I tried to install AVD (Marshmallow x86_64) to Android Studio 2.1 and the result was “An error occurred during installation: No space left on device”. The reason was too small /tmp partition on my Linux Fedora 24 desktop. I didn’t find how to change download path for Android Studio but temporary increased /tmp partition did the trick and virtual device was installed successfully.
First I’ll show complete error message:
To install: - Google APIs Intel x86 Atom_64 System Image (system-images;android-23;google_apis;x86_64) Installing Google APIs Intel x86 Atom_64 System Image Downloading https://dl.google.com/android/repository/sys-img/google_apis/sysimg_x86_64-23_r14.zip Installing Google APIs Intel x86 Atom_64 System Image in /home/dbunic/Android/Sdk/system-images/android-23/google_apis/x86_64 An error occurred during installation: No space left on device. Failed to install Google APIs Intel x86 Atom_64 System Image! Failed packages: - Google APIs Intel x86 Atom_64 System Image (system-images;android-23;google_apis;x86_64)
My desktop specifications are: 8GB RAM and 2GB /tmp partition. /tmp partition is big enough for all used apps and Android Studio was the first one that complains (only during setting AVD). Other partitions in my PC have plenty of room but I didn’t find the way how to set Android Studio to use them. Instead, the solution in my case was to temporary create bigger tmpfs partition. So, the trick is only to set comment line in fstab file that defines /tmp partition.
UUID=5d2411e9-37a3-4141-a9ce-a11806e9f56c / ext4 discard,noatime,defaults 1 1 UUID=7245cd57-0f32-4a81-9635-57a11de7c287 /boot ext4 discard,noatime,defaults 1 2 UUID=0B04-6B6C /boot/efi vfat umask=0077,shortname=winnt 0 2 UUID=6e2b719b-a81c-4ee8-a92c-2cfb0b834dde /home ext4 defaults 1 2 #UUID=53c98893-160e-4f92-9828-44d4a102d410 /tmp ext4 defaults 1 2 UUID=1b48d31e-8461-46cf-8c27-59d08a093d63 /var ext4 defaults 1 2 UUID=5f3a979b-c9b9-4d9e-903b-caa0d952a9d7 swap swap defaults 0 0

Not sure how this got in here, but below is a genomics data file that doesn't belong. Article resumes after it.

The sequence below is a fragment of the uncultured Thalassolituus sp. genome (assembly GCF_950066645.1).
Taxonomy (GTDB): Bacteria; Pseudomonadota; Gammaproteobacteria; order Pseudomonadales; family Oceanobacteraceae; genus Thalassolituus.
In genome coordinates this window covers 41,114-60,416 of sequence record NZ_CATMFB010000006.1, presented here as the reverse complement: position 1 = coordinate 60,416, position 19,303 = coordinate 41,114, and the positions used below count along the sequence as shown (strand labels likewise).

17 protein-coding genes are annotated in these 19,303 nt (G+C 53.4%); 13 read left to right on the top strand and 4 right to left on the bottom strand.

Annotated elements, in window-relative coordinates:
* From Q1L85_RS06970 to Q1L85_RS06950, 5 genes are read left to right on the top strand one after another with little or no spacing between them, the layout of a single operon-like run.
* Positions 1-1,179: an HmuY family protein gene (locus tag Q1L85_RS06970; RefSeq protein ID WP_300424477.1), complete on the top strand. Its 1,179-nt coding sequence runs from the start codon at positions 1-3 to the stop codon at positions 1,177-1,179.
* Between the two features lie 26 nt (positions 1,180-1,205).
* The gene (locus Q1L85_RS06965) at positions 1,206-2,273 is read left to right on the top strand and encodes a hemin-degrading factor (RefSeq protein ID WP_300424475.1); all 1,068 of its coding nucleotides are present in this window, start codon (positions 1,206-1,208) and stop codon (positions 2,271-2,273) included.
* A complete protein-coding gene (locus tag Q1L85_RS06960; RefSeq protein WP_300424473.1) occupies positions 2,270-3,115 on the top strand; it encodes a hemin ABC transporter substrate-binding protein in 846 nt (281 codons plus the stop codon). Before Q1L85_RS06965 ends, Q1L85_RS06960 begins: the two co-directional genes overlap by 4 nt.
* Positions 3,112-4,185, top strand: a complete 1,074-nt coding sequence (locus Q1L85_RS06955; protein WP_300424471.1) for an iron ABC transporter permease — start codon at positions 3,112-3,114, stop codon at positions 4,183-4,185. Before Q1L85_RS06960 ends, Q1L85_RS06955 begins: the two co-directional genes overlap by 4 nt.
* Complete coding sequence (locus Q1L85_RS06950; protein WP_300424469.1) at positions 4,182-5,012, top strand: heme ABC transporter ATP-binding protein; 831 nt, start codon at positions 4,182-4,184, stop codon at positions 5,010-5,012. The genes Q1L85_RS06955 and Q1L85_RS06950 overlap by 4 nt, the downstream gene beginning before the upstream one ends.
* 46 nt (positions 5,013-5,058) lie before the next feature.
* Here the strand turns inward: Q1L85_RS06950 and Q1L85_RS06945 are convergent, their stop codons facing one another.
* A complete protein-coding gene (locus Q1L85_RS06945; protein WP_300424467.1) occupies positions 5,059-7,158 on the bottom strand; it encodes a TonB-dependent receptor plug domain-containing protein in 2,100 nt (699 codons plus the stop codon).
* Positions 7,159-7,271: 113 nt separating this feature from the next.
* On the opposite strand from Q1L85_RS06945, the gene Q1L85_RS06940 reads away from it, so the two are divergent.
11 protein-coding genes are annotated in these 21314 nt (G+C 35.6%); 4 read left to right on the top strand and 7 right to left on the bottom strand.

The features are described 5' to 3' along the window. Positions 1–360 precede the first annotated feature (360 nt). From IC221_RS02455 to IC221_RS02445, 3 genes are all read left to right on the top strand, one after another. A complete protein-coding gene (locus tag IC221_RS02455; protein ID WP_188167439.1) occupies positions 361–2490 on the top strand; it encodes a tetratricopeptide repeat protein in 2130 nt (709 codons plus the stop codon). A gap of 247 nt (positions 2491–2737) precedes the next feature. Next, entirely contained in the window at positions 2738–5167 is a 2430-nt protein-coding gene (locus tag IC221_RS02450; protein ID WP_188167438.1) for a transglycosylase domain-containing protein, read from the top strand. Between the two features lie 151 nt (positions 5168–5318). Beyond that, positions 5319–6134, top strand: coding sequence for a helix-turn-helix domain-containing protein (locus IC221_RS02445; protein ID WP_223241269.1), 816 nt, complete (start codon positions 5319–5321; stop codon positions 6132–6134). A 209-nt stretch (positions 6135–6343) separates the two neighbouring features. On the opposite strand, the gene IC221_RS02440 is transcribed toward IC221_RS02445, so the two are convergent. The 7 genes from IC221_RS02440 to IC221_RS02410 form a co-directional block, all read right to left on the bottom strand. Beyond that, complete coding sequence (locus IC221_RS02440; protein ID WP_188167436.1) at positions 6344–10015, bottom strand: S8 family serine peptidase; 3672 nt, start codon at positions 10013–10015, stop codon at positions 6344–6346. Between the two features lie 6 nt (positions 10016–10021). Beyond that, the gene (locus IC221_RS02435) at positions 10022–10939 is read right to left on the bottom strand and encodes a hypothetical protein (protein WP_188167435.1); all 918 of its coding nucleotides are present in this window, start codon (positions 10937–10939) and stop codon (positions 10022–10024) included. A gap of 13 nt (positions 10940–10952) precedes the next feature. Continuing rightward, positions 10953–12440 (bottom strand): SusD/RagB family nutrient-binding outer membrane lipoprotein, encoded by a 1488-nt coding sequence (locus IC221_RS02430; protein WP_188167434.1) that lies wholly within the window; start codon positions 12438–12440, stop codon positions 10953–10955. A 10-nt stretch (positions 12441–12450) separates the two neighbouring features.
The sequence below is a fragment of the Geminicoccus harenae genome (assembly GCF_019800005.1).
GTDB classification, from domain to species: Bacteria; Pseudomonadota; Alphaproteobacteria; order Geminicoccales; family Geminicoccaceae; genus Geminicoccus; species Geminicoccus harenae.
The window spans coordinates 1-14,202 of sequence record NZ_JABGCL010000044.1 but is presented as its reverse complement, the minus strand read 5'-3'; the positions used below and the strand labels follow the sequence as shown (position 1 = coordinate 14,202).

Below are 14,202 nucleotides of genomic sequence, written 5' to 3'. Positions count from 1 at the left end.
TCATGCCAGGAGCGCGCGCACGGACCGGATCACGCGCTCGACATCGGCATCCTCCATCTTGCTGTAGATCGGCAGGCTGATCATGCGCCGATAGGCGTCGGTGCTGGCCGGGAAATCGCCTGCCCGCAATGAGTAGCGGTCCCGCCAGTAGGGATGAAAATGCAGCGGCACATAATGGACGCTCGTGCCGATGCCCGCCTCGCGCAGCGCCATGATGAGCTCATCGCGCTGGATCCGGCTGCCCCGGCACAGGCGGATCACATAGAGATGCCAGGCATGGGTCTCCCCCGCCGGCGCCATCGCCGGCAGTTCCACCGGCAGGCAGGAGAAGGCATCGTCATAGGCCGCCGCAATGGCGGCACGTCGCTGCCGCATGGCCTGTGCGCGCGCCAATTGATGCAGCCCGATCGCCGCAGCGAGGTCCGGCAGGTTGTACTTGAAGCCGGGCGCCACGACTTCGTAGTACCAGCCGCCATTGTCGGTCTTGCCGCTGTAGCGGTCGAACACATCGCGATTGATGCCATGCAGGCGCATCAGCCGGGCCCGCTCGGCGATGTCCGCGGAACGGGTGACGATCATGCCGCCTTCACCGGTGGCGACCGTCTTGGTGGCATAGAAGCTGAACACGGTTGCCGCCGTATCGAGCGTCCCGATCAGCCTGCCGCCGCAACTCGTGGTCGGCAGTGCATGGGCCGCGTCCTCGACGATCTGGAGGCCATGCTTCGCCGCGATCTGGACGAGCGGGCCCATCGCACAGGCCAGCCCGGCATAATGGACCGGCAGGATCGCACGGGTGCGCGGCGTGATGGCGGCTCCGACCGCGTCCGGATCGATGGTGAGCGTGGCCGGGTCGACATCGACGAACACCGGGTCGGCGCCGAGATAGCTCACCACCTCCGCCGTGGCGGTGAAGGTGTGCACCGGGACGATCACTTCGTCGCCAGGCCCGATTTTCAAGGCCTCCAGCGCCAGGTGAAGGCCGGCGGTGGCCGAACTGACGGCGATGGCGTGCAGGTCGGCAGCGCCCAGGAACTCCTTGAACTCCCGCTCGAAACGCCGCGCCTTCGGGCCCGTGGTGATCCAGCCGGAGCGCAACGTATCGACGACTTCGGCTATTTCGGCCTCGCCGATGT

… and here is result after reboot:
$ df -h Filesystem Size Used Avail Use% Mounted on devtmpfs 3.8G 0 3.8G 0% /dev tmpfs 3.8G 3.2M 3.8G 1% /dev/shm tmpfs 3.8G 1.5M 3.8G 1% /run tmpfs 3.8G 0 3.8G 0% /sys/fs/cgroup /dev/sda3 29G 5.5G 22G 20% / tmpfs 3.8G 152K 3.8G 1% /tmp /dev/sda2 380M 137M 219M 39% /boot /dev/sda1 100M 8.3M 92M 9% /boot/efi /dev/sdb4 216G 15G 190G 8% /home /dev/sdb1 9.8G 3.0G 6.4G 32% /var tmpfs 767M 16K 767M 1% /run/user/42 tmpfs 767M 32K 767M 1% /run/user/1000
During the boot process under systemd, if there isn’t defined /tmp partition, /tmp will be automatically mounted as a tmpfs and the size will be set to half of total RAM – this sounds like a magic. So, in my case I only commented line in /etc/fstab, reboot PC, installed AVD in Android Studio, return /etc/fstab as it was before and reboot again.
Complete documentation about tmpfs can be read here: https://wiki.archlinux.org/index.php/Tmpfs
Simple as that :)